A transwoman and her friend.
Infrared flash photography from Gay Bar project.
Principal photography for my artists’ book Gay Bar is complete. I found it very difficult to shoot in gay bars. The doorman sees my cam and wont let me in. If I hide the cam and pull it out inside I am stopped as soon as I get started. Other bars tolerated photography for a few minutes before pulling the plug. The longest time I was allowed to shoot was for 15 to 20 minutes before I was asked to leave. Of course, this is exactly the scenario for the expert documentary photog who’s job it is to bring back the photos in tough shooting conditions.
Infrared flash photography.
I was at a group run by lesbian separatists. One lesbian that did not like me shooting the gals started pushing me around and was very abusive. As I was leaving, I was surrounded by a group of 5 or 6 lesbians that demanded I delete the photos I had just shot. First thing I do when confronted is to get my pepper spray in hand. I knew I had some good material, so I refused to delete a thing.
I could see the talking was getting nowhere and things would only get worse, so I told them the conversation was over and walked away. They followed me around the building and kept harassing me, but it was an all-talk, verbal attack with nothing physical. But, if things escalated, the hot Tabasco was ready to be served. When you are a social documentary photog, beside button pushing, self-defense must always be on your mind.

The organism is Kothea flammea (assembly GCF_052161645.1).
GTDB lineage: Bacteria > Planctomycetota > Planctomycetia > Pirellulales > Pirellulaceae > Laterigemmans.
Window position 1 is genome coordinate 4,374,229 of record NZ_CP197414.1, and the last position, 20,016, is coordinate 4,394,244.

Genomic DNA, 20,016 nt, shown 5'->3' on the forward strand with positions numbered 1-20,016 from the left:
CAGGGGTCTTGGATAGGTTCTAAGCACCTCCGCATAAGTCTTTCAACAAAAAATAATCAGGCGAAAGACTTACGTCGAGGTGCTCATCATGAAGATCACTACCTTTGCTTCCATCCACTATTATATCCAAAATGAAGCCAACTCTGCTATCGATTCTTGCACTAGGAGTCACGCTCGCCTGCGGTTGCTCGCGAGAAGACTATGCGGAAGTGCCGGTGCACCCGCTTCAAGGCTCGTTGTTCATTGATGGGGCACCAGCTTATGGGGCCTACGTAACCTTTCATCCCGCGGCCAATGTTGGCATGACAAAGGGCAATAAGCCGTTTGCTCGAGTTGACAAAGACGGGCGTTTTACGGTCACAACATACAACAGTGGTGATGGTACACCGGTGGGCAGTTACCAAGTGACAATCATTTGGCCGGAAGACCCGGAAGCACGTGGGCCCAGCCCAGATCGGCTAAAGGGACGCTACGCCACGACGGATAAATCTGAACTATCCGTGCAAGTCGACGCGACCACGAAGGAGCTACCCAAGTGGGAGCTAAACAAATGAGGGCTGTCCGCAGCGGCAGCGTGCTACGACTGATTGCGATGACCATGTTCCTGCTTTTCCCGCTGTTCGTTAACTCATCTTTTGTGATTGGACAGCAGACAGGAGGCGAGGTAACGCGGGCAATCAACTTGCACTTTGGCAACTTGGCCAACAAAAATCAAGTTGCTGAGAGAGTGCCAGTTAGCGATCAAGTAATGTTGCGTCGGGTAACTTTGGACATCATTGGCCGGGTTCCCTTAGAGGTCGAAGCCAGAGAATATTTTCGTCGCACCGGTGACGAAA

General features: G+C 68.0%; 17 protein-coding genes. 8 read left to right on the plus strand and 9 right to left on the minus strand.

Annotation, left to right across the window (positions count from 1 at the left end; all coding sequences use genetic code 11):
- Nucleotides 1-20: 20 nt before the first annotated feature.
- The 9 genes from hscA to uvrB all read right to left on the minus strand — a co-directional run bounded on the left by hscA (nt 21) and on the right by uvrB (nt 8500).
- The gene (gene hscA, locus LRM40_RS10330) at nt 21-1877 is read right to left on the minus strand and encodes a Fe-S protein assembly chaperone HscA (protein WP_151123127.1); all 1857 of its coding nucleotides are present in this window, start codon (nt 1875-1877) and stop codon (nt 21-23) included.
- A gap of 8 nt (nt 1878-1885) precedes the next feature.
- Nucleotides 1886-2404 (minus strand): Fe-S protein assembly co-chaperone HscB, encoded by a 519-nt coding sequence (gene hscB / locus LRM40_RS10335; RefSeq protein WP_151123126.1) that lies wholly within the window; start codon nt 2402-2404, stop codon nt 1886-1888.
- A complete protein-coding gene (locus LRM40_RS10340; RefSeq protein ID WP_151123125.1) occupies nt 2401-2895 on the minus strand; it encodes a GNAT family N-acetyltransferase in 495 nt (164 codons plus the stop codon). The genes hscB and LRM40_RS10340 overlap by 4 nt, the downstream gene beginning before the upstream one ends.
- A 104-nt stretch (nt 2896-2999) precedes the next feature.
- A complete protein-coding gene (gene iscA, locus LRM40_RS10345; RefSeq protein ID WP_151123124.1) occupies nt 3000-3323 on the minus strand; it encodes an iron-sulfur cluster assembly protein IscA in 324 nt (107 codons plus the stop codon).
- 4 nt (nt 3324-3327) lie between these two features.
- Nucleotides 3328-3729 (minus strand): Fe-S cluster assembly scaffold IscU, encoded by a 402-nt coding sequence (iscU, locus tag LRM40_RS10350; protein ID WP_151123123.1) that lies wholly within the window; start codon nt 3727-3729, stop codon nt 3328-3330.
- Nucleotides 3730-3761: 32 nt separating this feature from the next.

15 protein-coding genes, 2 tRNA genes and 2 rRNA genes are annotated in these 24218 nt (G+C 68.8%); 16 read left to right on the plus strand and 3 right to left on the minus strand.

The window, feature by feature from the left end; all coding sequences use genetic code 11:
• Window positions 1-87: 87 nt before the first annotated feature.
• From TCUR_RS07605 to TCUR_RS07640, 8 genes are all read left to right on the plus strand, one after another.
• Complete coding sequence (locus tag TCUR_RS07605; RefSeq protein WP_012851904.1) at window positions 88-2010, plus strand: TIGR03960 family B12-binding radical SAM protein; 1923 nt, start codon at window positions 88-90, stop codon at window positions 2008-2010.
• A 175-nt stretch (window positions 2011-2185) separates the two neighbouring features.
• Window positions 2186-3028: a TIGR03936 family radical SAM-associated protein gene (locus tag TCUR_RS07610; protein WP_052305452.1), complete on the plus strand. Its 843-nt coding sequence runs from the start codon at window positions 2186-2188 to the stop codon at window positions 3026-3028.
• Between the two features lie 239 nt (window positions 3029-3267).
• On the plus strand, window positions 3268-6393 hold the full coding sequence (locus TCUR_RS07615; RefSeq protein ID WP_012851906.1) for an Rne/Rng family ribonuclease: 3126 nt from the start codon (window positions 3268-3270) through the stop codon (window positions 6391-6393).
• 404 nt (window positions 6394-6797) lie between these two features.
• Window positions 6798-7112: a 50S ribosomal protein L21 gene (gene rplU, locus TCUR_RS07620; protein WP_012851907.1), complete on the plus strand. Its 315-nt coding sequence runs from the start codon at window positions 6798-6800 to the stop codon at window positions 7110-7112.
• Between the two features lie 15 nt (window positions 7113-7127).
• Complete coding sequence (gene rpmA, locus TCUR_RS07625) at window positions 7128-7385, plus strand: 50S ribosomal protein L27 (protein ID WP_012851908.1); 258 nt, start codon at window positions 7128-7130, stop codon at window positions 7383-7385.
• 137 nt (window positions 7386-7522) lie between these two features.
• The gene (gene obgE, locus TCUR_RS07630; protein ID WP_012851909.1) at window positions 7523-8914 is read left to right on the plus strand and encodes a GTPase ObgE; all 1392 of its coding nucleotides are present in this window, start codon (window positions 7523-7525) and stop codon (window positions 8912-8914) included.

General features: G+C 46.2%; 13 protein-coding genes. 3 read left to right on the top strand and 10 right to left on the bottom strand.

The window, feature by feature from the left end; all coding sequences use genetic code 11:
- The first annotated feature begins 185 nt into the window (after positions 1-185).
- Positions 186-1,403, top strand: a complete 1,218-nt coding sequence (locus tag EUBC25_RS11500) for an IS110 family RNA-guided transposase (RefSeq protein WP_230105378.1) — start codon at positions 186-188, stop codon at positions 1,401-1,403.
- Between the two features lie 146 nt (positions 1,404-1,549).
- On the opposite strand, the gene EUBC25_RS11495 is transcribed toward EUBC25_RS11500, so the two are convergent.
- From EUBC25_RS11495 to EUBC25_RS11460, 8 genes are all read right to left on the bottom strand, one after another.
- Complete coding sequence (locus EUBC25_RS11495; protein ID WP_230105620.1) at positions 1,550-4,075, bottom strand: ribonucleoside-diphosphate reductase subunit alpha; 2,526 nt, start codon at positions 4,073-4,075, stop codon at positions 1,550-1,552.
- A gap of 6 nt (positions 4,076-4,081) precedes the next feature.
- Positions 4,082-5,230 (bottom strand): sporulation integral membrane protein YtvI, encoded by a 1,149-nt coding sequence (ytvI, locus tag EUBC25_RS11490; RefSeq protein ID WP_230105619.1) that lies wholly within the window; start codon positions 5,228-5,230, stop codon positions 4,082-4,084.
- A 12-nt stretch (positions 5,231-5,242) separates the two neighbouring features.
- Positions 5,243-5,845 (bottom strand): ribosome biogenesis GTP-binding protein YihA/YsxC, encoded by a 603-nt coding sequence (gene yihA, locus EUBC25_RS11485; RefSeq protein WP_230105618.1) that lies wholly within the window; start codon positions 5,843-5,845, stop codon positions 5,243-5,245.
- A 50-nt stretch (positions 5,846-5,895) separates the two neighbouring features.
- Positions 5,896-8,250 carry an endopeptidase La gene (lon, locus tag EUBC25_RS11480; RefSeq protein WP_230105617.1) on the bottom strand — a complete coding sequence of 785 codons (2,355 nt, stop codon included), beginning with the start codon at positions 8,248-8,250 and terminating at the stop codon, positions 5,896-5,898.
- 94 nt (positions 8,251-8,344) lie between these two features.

Being a very fast worker and with about 45 minutes of shooting time at various bars, I was able to amass enough photos to make an artists’ book out of them. My book will possibly hold the world record for how short a shooting session was used in making a social documentary photography book.
The photography of Gay Bar is an offshoot of my work with Piercing Darkness and was completely shot with an infrared flash and camera. It is book number two in my infrared flash photography projects.
Pro-forma schedule for printing of Gay Bar is 2017/18